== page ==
The Miami-Dade area is set to see significant multifamily development in 2012, as the local economy expands and vacancies trend downward. Perhaps the year’s most consequential development, however, has already taken place—as the state legislature recently turned down a bill that would have permitted the construction of two casinos in the county. While controversial, the measure would have added a number of jobs in the construction and hospitality sectors.
The Miami Herald reports that while the proposal failed in the legislature, a political committee under the name “New Jobs and Revenues for Florida” has been launched with the aim of securing a statewide constitutional initiative to place before voters in 2014. Meanwhile, a group called “No Casinos,” which helped defeat the bill and is backed by Disney and auto magnate Norman Braman, says it is ready to oppose the potential ballot measure.
In the meantime, however, a sizeable buyer pool with investors from Europe and Latin America will likely favor a turnaround of many distressed properties, as well as bolster certain primary properties near beaches like Coconut Grove, Coral Gables and Kendall. Marcus & Millichap expects asking rents to go up 3.6 percent in 2012 to $1,124 per month, while effective rents should advance 4.2 percent to $1,081 per month, representing rent growth the region has not seen in years.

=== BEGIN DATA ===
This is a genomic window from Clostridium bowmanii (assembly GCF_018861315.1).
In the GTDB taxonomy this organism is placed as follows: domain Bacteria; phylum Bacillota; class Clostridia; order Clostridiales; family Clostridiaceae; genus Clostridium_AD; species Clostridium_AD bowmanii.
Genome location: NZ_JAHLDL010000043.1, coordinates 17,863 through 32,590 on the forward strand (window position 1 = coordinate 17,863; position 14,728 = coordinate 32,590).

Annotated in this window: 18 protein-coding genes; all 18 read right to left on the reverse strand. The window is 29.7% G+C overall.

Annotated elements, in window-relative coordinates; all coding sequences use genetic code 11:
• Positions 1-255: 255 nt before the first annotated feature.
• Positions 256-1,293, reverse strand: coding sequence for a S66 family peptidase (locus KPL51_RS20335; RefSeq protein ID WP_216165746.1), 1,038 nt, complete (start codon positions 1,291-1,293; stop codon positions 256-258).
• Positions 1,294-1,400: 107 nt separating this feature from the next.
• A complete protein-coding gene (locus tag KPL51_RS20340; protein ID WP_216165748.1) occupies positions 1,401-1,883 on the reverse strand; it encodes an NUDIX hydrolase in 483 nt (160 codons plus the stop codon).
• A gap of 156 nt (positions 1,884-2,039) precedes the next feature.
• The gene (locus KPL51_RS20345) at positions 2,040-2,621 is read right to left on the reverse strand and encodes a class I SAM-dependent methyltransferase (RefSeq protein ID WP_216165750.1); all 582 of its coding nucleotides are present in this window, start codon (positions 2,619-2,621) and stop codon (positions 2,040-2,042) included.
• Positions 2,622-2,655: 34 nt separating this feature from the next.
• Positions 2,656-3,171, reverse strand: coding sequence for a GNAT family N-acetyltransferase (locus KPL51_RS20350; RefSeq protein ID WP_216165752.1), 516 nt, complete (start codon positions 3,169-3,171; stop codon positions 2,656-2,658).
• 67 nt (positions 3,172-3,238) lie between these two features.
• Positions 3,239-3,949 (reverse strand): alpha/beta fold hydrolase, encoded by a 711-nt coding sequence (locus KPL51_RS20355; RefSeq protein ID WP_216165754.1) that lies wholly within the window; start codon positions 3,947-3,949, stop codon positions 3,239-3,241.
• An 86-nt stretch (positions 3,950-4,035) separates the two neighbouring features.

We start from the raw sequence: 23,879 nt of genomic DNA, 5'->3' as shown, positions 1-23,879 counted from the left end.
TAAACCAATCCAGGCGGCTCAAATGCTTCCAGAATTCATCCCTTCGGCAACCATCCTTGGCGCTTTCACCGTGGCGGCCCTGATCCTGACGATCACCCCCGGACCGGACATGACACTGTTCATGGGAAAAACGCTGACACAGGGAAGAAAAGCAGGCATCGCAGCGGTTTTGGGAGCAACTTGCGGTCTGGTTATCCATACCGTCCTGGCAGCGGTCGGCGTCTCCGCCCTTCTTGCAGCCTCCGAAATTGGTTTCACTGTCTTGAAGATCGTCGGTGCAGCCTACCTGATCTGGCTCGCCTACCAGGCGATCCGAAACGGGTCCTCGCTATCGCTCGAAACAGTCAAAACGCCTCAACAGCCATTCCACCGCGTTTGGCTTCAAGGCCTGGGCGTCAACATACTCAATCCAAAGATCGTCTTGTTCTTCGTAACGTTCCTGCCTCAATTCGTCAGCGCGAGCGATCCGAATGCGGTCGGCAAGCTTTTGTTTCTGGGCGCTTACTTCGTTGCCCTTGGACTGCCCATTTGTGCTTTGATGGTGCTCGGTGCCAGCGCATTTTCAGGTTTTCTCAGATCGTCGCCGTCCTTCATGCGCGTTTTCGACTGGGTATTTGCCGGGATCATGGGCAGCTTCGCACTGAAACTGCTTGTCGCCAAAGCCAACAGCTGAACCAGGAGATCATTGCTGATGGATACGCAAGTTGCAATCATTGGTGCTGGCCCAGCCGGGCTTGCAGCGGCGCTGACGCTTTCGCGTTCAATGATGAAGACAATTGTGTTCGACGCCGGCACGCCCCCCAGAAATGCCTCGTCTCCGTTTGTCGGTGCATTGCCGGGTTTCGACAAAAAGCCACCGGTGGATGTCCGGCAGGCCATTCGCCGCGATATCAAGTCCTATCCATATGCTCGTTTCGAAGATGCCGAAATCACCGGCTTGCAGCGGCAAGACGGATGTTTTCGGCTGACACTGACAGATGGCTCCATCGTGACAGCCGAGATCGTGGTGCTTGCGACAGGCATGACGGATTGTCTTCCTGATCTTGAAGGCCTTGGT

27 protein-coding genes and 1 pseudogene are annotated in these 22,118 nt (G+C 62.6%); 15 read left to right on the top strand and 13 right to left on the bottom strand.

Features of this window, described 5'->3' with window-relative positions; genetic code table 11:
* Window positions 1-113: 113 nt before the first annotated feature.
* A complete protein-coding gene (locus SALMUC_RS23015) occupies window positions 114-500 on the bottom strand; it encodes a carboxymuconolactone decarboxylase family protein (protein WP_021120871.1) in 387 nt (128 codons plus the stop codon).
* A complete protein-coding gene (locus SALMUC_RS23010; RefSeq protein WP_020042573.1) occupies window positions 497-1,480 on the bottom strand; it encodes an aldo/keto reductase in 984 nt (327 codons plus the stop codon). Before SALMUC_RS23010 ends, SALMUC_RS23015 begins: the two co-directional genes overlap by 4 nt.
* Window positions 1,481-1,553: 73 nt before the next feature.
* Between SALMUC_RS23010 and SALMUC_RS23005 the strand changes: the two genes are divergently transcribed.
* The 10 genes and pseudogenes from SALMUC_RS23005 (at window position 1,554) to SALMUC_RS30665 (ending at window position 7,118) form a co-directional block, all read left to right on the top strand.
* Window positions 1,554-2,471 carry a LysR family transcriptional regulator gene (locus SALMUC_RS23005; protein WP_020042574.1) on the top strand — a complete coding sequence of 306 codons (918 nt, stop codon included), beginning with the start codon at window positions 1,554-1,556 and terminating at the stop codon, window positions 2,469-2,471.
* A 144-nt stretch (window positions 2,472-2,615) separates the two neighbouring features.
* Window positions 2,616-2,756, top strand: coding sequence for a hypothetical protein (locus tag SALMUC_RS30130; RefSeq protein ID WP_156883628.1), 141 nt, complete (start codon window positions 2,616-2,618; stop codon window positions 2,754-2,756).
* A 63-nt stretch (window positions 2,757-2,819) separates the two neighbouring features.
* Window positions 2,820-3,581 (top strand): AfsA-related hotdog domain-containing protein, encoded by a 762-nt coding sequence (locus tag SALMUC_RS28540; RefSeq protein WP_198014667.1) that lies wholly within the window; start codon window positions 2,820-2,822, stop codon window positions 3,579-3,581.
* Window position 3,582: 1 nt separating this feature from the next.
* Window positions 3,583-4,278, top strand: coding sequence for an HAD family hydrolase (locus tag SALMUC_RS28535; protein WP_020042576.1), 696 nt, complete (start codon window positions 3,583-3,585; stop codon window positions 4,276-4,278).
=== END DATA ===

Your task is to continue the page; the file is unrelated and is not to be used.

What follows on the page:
Furthermore, job gains will increase by 3 percent this year, up from 20,000 in 2011 to 20,600 in 2012. Marcus & Millichaps notes that such growth is being bolstered by strong international trade. Even with such positive employment indicators at the local level, however, Florida’s overall unemployment rate currently stands at 9.4 percent—1.2 percentage points higher than the rest of the nation.
Yet with rents increasing and more jobs forecast, it is estimated the nearly 1,300 new rental units will be completed in 2012, up dramatically from 300 units in 2011. Additionally, the city has moved up one place to as number 20 on Marcus & Millichaps National Apartment Index (NAI) for 2012.
For more news from Miami, click here.